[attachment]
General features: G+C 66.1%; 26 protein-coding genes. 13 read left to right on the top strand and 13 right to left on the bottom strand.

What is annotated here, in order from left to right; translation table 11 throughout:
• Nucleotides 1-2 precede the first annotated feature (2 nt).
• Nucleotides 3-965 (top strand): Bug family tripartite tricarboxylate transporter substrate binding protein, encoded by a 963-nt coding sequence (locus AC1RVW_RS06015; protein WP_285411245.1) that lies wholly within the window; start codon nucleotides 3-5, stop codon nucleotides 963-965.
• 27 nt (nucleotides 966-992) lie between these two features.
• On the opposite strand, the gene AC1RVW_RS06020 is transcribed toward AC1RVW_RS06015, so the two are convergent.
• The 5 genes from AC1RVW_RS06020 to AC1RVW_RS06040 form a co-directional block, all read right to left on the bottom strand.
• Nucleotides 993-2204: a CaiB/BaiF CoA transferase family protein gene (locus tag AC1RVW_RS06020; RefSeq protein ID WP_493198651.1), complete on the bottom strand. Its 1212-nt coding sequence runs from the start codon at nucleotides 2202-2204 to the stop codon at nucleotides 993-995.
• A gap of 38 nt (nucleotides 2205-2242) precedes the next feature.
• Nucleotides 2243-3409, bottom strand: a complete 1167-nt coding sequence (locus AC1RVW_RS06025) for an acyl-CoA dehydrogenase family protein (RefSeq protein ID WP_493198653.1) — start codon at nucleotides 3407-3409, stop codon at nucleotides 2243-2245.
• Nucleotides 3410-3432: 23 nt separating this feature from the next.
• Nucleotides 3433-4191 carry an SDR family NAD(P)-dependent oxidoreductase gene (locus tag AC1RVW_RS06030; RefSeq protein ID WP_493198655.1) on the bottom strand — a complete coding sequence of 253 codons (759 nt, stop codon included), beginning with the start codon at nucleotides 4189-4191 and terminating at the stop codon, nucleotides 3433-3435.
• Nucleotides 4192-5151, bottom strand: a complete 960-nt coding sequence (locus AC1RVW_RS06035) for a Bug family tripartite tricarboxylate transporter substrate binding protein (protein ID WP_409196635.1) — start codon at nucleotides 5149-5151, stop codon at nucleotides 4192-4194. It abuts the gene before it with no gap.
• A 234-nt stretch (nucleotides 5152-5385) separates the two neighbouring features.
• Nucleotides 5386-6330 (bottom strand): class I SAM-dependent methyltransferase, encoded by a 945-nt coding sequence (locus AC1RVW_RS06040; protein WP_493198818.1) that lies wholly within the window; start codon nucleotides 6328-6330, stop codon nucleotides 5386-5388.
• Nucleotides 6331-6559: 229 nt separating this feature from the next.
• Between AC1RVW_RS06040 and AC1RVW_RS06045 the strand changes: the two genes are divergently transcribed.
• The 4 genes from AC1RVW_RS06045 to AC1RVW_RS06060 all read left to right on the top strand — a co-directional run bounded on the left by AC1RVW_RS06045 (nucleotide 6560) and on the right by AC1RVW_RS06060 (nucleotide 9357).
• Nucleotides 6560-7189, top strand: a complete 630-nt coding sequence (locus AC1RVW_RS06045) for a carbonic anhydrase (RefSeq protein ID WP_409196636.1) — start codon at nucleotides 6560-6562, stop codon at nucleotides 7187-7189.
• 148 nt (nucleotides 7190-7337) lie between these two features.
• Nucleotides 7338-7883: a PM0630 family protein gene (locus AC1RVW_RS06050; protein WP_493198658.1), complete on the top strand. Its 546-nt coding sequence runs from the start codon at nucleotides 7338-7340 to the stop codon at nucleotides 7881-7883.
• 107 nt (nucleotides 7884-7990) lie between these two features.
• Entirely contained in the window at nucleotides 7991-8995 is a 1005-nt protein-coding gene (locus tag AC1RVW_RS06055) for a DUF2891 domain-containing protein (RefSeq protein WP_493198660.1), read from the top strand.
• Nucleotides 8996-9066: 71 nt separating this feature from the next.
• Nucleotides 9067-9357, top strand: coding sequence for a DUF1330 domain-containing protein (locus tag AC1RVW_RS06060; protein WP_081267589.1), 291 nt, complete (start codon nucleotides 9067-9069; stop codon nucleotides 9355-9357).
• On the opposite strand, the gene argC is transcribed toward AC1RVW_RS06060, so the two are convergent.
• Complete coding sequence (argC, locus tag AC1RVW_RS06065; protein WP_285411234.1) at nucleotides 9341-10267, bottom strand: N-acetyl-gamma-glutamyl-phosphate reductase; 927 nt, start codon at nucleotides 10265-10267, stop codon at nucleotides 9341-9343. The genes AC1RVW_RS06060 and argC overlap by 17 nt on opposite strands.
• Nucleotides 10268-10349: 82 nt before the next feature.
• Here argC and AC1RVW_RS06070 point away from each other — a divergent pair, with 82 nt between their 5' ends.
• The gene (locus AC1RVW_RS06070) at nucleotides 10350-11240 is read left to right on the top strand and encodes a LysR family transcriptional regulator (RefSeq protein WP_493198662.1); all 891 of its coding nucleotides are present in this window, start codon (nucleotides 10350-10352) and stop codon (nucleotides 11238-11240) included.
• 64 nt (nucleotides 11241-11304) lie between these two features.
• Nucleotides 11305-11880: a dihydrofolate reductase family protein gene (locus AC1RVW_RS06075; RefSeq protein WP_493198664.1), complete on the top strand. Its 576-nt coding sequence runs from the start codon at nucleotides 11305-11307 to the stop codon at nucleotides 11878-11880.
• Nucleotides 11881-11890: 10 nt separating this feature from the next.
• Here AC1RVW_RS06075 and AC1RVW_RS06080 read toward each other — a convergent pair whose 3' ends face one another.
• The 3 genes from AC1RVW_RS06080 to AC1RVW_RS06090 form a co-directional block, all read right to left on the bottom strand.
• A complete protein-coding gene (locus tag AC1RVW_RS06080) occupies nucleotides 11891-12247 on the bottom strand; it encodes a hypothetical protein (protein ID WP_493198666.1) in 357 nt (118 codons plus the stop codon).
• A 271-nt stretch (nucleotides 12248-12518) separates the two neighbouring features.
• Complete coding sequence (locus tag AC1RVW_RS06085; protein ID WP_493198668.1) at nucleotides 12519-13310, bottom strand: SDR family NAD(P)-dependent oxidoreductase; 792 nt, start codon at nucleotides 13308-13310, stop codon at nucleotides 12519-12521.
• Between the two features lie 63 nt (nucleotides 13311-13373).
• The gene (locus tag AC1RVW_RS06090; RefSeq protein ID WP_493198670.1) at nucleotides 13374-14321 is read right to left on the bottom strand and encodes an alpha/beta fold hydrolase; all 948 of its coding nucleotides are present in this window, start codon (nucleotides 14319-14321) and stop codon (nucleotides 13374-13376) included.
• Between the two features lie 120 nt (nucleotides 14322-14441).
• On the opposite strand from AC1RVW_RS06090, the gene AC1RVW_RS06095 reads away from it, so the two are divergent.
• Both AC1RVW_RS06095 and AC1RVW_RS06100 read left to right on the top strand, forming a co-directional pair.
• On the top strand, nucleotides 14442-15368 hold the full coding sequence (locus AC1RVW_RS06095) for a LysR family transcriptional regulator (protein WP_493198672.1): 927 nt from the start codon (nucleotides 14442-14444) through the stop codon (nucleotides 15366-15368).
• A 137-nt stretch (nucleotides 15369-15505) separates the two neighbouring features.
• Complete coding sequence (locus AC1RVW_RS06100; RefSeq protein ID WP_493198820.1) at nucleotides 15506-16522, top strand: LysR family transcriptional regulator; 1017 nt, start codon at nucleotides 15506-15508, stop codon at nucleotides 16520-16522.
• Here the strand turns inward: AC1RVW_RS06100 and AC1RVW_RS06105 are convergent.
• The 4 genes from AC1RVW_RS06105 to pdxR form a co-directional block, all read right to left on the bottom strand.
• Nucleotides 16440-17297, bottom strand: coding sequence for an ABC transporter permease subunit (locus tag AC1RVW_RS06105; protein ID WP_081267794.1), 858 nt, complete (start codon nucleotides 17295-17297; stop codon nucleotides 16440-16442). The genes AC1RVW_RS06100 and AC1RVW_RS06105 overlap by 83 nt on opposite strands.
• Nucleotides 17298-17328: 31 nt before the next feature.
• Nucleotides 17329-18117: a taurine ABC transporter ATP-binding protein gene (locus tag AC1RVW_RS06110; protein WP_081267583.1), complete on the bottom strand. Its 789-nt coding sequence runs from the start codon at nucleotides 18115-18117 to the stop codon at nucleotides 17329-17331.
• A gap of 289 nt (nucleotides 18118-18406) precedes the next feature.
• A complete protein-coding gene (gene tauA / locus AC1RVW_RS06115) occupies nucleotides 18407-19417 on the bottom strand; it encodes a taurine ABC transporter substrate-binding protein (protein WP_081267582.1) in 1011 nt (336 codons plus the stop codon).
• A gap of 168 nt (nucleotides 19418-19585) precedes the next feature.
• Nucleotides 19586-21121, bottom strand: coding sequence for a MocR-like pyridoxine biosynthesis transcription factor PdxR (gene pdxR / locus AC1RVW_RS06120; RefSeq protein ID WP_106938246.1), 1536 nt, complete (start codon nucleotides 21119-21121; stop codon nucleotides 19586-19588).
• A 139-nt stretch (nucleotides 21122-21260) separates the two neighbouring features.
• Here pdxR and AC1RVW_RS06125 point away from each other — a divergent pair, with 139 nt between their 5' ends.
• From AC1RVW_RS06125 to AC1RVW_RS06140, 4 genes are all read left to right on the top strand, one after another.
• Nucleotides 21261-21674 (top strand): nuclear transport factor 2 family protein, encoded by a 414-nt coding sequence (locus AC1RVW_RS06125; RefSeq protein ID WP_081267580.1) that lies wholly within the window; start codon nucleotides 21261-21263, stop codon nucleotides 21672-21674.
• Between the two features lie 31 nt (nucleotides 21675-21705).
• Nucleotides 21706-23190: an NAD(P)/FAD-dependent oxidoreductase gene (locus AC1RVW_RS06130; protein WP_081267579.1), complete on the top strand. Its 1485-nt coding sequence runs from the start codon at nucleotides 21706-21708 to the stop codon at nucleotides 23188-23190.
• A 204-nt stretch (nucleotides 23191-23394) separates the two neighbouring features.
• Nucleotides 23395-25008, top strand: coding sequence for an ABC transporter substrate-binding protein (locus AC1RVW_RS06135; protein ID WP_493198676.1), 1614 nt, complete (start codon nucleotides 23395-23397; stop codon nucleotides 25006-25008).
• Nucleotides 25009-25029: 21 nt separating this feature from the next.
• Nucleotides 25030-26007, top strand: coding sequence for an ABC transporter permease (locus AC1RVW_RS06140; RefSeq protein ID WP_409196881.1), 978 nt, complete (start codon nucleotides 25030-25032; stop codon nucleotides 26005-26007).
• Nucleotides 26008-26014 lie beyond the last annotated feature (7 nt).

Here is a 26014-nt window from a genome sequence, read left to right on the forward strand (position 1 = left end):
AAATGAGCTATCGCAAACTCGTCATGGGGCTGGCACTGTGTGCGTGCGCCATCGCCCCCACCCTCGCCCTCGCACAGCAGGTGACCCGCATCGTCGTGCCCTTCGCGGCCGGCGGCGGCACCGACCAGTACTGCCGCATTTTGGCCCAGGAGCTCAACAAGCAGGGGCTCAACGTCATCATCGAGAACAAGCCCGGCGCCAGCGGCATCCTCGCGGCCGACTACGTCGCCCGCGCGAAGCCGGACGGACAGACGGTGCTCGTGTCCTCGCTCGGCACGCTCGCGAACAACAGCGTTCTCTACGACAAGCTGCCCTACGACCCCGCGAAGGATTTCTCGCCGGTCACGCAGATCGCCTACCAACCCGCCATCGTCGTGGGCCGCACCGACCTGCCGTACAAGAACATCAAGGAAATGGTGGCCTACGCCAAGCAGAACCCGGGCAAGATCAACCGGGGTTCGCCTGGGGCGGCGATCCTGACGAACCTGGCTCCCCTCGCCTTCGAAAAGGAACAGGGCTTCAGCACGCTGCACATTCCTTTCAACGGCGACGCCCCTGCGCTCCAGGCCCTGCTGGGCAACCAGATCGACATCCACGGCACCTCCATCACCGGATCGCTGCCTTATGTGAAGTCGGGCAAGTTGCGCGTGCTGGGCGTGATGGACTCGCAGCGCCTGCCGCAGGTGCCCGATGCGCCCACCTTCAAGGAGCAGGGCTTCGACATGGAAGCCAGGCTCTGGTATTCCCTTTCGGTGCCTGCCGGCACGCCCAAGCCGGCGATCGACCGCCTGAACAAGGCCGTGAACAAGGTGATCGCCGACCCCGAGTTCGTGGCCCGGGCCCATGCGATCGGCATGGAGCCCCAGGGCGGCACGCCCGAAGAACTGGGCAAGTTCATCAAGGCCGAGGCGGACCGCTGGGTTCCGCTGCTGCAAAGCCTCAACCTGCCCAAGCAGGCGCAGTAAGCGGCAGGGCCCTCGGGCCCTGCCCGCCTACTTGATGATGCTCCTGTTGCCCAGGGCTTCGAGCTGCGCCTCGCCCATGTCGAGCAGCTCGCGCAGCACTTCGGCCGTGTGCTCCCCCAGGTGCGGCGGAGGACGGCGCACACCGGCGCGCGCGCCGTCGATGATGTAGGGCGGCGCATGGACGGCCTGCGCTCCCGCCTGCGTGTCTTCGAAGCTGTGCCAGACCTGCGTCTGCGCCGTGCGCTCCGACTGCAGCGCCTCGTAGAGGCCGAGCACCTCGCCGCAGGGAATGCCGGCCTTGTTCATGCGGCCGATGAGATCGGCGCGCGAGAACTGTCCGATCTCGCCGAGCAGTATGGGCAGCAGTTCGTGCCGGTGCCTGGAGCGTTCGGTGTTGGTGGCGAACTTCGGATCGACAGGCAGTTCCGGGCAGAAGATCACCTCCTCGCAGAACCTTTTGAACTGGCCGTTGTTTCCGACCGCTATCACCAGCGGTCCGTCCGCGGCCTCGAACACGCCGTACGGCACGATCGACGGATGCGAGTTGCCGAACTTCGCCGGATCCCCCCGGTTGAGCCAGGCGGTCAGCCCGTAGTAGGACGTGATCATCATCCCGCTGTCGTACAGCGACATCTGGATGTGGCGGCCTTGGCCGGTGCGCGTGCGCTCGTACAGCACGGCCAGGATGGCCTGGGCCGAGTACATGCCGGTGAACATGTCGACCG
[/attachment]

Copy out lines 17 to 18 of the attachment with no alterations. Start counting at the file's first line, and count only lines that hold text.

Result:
• Between AC1RVW_RS06040 and AC1RVW_RS06045 the strand changes: the two genes are divergently transcribed.
• The 4 genes from AC1RVW_RS06045 to AC1RVW_RS06060 all read left to right on the top strand — a co-directional run bounded on the left by AC1RVW_RS06045 (nucleotide 6560) and on the right by AC1RVW_RS06060 (nucleotide 9357).